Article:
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British embassy attack exposes tensions outside – and inside – Iran

Some Iranian conservatives praised yesterday's attack on the British embassy, while others condemned it as endangering national security as tensions rise with the West.

By Staff writer / November 30, 2011

A British police officer stands guard outside the Iranian Embassy in London, Wednesday. Britain's foreign secretary on Wednesday ordered all Iranian diplomats out of the UK within 48 hours following attacks on the British embassy and a residential compound in Tehran.

Kirsty Wigglesworth/AP



One day after the sacking of its embassy in Tehran by pro-regime Iranian militants, Britain has evacuated all its diplomats from Iran, closed its embassy, and ordered the expulsion of all Iranian diplomats from London within 48 hours.

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The decision is the latest salvo in an increasingly bitter clash between the Islamic Republic – burdened by an increasing array of sanctions over its nuclear program – and the West.

It also reflects divisions among hard-line conservatives within Iran's ruling elite, as members of the basiji ideological militia and others stormed the embassy walls, tore down and burned British flags, and carted away the cast-iron coat of arms featuring two lions. Today some conservative voices and websites praised the attack, while others condemned it as endangering national security.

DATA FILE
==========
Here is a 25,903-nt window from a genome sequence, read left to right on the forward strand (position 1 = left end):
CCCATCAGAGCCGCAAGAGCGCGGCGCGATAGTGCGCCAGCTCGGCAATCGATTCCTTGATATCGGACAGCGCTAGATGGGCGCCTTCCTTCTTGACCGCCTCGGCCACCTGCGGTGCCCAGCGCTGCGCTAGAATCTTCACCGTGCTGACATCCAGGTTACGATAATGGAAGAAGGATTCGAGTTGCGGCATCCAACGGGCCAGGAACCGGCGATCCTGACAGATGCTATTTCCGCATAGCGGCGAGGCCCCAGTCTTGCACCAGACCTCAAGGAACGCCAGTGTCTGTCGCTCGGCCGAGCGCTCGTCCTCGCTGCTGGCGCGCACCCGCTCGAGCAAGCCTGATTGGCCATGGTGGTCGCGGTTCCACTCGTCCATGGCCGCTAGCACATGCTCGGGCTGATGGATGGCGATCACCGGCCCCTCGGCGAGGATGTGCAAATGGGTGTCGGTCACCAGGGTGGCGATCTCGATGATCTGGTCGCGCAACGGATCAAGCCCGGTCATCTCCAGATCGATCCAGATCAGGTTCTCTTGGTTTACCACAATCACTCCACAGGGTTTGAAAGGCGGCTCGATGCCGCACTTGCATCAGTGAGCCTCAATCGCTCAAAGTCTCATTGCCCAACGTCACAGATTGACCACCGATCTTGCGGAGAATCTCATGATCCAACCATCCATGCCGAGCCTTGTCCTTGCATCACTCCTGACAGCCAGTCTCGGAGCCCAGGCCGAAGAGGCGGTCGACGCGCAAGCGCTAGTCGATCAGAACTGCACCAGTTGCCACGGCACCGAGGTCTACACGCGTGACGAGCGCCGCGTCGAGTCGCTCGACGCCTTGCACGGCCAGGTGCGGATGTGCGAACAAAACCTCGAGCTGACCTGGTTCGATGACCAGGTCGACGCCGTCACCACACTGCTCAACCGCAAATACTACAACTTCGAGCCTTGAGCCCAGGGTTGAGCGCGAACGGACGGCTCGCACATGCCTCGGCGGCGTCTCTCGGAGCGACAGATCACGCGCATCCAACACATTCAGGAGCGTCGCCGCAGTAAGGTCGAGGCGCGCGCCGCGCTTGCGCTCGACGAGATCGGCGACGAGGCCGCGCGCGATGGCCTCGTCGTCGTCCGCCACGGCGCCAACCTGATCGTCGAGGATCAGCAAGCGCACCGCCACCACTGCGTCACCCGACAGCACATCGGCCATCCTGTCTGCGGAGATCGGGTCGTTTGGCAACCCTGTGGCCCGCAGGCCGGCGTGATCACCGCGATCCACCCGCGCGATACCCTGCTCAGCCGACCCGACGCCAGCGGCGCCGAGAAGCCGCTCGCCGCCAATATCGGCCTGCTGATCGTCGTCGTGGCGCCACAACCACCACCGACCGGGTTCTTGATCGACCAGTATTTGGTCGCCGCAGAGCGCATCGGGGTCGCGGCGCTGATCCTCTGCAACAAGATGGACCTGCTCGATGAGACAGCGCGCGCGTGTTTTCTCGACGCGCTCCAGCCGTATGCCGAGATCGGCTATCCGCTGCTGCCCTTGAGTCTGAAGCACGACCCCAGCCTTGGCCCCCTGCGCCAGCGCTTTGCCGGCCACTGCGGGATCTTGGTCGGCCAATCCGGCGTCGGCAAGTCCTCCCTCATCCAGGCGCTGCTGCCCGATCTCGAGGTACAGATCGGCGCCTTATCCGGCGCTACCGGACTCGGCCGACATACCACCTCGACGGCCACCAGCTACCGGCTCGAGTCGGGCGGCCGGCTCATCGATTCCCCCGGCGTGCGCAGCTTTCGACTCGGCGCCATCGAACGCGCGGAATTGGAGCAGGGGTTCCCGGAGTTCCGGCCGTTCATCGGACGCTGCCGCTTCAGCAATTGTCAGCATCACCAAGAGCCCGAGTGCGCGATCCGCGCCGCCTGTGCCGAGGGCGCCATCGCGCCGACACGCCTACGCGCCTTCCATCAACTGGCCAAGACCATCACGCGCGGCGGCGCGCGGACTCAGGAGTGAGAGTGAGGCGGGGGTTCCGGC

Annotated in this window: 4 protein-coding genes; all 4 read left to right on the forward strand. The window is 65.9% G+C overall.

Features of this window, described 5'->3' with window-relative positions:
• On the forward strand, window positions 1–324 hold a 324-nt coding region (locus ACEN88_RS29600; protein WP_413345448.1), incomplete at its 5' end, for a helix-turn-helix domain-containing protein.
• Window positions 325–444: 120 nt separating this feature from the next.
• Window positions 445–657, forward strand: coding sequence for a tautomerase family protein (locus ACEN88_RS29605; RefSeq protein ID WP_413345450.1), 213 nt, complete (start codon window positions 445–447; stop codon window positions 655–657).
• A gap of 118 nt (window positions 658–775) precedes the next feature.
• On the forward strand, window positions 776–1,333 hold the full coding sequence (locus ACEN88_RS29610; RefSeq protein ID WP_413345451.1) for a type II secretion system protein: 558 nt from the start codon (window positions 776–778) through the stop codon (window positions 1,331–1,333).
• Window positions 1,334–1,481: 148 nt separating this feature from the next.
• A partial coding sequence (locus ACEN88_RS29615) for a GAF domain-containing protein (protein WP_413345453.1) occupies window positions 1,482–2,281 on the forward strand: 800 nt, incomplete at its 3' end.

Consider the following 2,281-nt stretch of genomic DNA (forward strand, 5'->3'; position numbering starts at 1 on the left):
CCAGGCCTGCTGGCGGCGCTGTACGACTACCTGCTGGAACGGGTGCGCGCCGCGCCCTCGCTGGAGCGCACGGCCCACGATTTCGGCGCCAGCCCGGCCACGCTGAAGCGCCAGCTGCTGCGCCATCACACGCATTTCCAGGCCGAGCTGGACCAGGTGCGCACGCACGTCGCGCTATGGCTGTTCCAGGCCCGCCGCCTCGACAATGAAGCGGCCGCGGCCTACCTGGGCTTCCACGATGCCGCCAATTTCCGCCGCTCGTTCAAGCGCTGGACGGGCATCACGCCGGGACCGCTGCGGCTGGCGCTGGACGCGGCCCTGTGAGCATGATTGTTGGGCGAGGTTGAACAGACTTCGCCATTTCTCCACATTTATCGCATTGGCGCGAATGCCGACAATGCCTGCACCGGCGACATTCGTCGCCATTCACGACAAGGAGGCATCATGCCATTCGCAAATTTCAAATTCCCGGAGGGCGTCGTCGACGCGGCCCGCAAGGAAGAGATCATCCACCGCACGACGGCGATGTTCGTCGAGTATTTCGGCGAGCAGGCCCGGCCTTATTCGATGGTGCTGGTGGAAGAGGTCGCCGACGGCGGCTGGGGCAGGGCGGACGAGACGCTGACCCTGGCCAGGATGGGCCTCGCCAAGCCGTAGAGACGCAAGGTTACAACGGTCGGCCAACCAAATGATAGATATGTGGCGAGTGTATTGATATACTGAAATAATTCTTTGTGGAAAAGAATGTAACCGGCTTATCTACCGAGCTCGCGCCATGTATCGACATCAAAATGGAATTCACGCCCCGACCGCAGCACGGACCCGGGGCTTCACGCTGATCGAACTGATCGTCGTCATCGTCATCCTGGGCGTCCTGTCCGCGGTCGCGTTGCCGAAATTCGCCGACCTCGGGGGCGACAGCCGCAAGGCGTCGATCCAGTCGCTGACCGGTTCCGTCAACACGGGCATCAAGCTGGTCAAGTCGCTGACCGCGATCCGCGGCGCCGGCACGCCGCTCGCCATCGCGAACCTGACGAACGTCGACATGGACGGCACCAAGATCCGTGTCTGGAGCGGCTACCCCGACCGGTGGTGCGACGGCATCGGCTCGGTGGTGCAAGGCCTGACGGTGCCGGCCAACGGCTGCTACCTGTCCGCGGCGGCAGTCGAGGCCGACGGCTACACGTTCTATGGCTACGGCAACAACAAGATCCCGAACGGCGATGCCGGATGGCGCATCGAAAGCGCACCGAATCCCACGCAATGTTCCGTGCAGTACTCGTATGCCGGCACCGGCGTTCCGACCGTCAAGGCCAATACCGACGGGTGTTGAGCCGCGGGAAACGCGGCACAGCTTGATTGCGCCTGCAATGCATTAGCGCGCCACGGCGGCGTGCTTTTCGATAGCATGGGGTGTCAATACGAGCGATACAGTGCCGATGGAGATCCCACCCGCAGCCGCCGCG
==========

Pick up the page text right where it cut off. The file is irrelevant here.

The attack was a "grave violation" of diplomatic convention, British Foreign Secretary William Hague told Parliament moments after the last British diplomat had left Iran.

"Iran is a country where opposition leaders are under house arrest, where more than 500 people have been executed so far this year, and where genuine protest is ruthlessly stamped on," said Mr. Hague. "The idea that the Iranian authorities could not have protected our embassy, or that this assault could have taken place without some degree of regime consent, is fanciful."

Shortly afterward, Norway shut its embassy and Germany announced that it was recalling its ambassador from Tehran, amid reports that other European nations may follow.

Regime involvement?

The scene yesterday resembled that in November 1979, shortly after Iran's Islamic revolution, when militant students seized the US Embassy in Tehran and held 52 American diplomats hostage for 444 days – paving the way for a generation of hostilities between the US and Iran.

While the US and Israel still rank as "enemies" in Iran – the flags of both nations were set alight with the Union Jack yesterday – Iranian officials have recently aimed more hostility toward Britain.

The latest spark was London's recent decision to target Iran's central bank with sanctions aimed at halting Iran's nuclear work, which the US, Britain, and Israel believe is aimed at making a bomb.

Iranian officials decried the British move as an act of war, moved to expel British Ambassador Dominick Chilcott, and promised that more steps would be taken.


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